Evolution of a co-expression network involved in primate brain functions: clues to the evolution of human specific cognitive abilities
Author(s): Nowick, K, Berto, S
Cognitive abilities are among the most striking differences between humans and other primates. As cognition is a complex trait it is beneficial to analyze its evolution on multiple levels. Here we analyzed genome wide expression data of several human, chimpanzee, and rhesus macaque brains to identify molecular changes that may underlie the evolution of human-specific cognitive skills. Because transcription factors (TFs) are main players in regulating gene expression, we focused on TF changes that might drive expression pattern differences between the species. For each TF with a species-specific expression level we identified co-expressed genes, which are potential target genes or interaction partners of the respective TFs. Using this information we derived weighted topological overlap (wTO) networks in which the nodes are the TFs and the weighted links represent the commonality of the TFs’ co-expressed genes. We revealed: 1. The ancestral network, consisting only of links common to all three species, was involved in cognitive functions, such as forebrain development, synaptic plasticity, and learning, as inferred from the Gene Ontology (GO) terms enriched among the genes co-expressed with the most TFs in this network. 2. In the human network, TFs are more interconnected than in the chimpanzee and rhesus macaque network, indicating more complex regulation of genes involved in cognition in the human brain. 3. The TF sub-network constructed only from genes with a human-specific expression change was enriched for GO terms that point to changes in energy metabolism, learning and memory processes in the human brain. Moreover, only in this sub-network, but not in the sub-networks of the other species, we identified an excess of TFs implicated in mental disorders. Taken together, in a network of TFs that is predicted to regulate cognitive functions we identified evolutionary changes that are potentially involved in the evolution of human- specific cognitive abilities.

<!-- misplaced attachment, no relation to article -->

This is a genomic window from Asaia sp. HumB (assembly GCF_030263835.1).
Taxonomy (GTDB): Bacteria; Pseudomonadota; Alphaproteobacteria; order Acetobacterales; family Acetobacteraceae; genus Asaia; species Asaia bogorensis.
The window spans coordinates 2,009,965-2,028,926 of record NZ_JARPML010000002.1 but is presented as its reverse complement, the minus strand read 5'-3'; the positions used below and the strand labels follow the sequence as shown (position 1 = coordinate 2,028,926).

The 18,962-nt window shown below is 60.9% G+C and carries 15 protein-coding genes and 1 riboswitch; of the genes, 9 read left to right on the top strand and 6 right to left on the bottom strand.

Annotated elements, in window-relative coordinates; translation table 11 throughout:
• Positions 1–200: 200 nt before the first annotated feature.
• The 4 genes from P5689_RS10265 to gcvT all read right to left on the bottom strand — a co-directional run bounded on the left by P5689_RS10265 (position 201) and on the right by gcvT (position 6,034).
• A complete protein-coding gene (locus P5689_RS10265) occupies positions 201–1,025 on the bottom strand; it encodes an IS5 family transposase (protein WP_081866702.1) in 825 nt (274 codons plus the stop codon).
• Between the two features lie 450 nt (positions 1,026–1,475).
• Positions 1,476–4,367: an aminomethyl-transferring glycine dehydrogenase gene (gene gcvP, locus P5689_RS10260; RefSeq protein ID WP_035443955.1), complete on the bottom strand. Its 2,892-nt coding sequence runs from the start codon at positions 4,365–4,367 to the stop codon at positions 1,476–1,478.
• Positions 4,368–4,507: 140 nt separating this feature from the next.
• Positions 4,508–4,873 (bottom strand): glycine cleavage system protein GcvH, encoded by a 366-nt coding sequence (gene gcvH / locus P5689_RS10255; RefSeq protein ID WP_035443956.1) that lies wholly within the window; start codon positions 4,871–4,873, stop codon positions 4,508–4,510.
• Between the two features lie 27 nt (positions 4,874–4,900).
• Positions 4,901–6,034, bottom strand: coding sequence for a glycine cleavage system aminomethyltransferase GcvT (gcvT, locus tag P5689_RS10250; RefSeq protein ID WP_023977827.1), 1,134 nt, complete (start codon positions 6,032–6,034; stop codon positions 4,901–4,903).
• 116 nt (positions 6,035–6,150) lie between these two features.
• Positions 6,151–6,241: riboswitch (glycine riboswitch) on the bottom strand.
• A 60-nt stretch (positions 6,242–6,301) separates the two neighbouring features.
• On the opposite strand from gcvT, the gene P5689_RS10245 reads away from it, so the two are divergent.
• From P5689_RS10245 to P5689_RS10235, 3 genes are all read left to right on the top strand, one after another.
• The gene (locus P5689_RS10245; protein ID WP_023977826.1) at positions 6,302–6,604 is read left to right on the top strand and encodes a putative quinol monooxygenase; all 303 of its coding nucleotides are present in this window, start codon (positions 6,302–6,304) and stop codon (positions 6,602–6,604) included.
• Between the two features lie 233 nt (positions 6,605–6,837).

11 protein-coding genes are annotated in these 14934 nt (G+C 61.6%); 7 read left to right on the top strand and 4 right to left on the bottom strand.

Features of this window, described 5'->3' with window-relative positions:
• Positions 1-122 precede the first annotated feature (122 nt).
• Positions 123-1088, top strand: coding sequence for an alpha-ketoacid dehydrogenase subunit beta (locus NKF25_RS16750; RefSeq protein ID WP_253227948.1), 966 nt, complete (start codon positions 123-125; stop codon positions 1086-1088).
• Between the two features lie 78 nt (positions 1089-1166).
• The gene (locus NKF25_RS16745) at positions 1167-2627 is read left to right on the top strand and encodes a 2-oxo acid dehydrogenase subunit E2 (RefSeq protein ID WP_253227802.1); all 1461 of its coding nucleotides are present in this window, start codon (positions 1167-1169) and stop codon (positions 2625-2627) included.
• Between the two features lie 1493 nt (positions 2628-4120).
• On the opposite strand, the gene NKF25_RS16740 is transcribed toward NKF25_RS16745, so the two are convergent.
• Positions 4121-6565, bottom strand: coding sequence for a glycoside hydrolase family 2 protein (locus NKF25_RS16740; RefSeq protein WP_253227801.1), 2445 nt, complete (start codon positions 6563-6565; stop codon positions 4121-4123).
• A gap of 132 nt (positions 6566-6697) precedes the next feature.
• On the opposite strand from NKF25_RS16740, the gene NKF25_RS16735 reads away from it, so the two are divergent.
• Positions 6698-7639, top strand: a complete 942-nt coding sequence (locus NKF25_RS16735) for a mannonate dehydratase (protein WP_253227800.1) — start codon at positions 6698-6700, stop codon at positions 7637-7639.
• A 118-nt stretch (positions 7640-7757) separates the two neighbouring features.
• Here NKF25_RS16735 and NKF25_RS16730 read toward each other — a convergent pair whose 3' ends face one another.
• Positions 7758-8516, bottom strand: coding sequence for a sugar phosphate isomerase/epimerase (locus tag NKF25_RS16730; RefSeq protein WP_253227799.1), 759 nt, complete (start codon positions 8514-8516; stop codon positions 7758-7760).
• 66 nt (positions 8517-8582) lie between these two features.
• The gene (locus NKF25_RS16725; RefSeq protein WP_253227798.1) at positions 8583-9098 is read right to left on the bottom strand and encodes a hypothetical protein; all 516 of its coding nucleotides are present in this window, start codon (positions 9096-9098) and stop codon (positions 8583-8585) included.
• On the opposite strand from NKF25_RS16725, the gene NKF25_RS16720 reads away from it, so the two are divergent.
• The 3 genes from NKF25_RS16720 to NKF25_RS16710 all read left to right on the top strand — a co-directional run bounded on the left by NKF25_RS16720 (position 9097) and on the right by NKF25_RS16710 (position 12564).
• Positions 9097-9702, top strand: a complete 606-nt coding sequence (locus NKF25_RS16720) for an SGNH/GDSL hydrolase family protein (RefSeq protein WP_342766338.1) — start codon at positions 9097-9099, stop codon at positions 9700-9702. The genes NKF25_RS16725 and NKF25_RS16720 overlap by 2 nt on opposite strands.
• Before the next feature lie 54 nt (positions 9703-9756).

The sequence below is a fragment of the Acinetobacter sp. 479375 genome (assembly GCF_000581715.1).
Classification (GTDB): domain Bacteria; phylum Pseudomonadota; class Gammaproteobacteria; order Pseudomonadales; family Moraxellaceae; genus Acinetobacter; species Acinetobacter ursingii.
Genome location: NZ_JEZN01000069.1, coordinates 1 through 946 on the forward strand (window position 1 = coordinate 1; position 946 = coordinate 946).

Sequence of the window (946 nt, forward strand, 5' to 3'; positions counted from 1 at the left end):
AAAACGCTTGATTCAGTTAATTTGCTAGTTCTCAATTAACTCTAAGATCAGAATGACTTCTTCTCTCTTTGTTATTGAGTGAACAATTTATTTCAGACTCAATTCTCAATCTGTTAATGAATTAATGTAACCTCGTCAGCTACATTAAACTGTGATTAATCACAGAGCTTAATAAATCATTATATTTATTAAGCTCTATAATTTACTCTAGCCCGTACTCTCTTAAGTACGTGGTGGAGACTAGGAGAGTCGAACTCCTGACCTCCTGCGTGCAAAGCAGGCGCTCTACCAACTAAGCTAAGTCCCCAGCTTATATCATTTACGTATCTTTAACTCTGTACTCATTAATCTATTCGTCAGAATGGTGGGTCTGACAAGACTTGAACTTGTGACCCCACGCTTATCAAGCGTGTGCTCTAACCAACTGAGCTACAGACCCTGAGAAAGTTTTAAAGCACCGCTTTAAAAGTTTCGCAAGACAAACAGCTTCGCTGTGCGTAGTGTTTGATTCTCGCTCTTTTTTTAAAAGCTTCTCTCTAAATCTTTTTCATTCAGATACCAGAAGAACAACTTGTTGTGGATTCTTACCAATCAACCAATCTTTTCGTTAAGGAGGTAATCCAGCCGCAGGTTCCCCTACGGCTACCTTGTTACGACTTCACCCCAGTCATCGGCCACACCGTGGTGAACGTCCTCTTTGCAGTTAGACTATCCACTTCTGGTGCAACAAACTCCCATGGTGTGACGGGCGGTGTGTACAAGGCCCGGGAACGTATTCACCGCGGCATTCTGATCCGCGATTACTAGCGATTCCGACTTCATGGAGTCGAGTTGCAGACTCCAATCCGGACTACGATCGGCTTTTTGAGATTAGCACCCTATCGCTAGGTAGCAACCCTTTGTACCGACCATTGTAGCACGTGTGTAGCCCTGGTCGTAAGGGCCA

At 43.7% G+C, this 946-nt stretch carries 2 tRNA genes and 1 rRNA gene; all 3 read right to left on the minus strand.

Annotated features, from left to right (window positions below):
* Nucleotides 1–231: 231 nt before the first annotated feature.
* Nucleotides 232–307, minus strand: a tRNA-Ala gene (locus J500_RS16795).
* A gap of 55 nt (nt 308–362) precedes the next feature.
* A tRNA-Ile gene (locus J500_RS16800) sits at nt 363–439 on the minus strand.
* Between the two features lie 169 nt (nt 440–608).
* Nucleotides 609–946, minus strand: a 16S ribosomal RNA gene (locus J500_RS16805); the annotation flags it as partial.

School of Biology
Experimental studies of human social learning strategies: exploring sex differences
Author(s): Cross, C, Brown, G, Morgan, T, Laland, K
Objectives Culture is an important driver of recent biological evolution in humans. The mechanisms by which information is transmitted between individuals can be studied at the population level – by cultural evolutionists, and at the individual level – by social psychologists. We combined methods from these two approaches to investigate how sex differences in confidence might lead to sex differences in the use of a copy-when-uncertain social learning strategy. Methods Participants (Study 1: N=97; Study 2: N=89) completed a series of two-alternative forced-choice puzzles and reported their confidence in each answer. They then saw the decisions of some previous participants before being asked again for their answer. Social information use was inferred when participants switched their answer to match that of the majority. We modelled the probability of social information use with participant sex, confidence in initial decision, and accuracy of initial decision as predictors. Results Across both studies, confidence had a large effect on social information use, indicative of a copy-when-uncertain strategy. Accuracy predicted confidence, indicating that this strategy is adaptive. Confidence also differed by sex: women reported lower confidence (independent of any small sex differences in accuracy), which in turn increased their probability of using social information. Conclusions Although both sexes appear to use a ‘copy-when-uncertain’ strategy, women are more likely to feel uncertain. This means that a strategy observed to be used in a population (e.g. copy-when-uncertain) can vary according to individual differences in psychological traits. Further integration of these two levels of explanation is therefore needed.
Institute of Evolutionary Biology and Environmental Studies
Fitness meets fitness: taking an evolutionary approach to physical fitness in humans
Author(s): Postma, E